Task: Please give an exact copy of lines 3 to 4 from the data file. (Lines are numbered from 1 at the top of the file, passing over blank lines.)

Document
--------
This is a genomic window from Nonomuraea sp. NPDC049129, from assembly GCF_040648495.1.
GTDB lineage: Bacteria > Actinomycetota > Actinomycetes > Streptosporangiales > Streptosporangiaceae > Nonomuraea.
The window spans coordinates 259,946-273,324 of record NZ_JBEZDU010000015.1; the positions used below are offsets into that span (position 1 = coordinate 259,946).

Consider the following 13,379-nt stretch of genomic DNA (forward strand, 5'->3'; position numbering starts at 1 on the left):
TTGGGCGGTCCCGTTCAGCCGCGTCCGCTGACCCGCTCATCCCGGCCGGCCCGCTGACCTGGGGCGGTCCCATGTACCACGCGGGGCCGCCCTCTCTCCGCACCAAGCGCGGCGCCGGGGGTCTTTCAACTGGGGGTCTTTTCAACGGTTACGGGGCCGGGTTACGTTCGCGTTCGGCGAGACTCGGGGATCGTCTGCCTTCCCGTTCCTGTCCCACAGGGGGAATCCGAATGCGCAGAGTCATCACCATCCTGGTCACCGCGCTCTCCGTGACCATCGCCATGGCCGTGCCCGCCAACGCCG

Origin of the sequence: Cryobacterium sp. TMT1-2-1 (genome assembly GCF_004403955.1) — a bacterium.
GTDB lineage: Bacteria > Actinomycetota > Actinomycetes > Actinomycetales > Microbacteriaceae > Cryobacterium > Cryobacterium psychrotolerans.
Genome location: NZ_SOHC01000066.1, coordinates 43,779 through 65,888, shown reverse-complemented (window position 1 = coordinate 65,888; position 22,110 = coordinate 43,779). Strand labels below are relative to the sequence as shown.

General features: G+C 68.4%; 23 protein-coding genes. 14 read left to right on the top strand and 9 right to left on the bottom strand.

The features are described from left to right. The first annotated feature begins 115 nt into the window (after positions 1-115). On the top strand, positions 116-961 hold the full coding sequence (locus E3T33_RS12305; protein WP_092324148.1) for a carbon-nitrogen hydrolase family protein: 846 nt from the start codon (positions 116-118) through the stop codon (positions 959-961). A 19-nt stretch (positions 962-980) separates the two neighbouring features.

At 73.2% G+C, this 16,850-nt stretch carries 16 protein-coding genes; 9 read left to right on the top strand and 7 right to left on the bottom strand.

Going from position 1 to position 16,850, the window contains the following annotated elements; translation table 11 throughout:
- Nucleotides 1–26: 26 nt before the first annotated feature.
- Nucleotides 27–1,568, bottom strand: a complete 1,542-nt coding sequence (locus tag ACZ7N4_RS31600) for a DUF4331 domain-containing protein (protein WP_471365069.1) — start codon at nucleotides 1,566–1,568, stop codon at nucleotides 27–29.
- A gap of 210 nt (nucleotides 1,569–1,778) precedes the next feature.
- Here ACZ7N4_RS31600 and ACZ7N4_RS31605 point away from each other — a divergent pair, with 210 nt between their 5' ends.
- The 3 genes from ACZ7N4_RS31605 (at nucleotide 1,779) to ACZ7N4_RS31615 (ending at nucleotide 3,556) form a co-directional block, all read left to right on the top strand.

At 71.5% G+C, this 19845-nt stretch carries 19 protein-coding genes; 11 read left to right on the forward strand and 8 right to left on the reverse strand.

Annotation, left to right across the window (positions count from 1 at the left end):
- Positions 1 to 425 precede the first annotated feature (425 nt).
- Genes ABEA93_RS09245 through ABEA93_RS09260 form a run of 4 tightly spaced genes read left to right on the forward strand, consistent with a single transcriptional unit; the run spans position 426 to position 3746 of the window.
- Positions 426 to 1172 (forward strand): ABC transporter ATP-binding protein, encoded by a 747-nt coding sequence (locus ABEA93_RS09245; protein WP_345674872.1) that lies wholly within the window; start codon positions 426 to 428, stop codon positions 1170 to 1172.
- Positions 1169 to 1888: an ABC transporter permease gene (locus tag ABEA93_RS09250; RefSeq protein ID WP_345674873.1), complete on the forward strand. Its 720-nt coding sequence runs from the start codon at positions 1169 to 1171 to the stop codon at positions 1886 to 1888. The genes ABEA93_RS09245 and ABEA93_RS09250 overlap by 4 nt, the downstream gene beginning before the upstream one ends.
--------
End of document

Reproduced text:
The window spans coordinates 259,946-273,324 of record NZ_JBEZDU010000015.1; the positions used below are offsets into that span (position 1 = coordinate 259,946).

Consider the following 13,379-nt stretch of genomic DNA (forward strand, 5'->3'; position numbering starts at 1 on the left):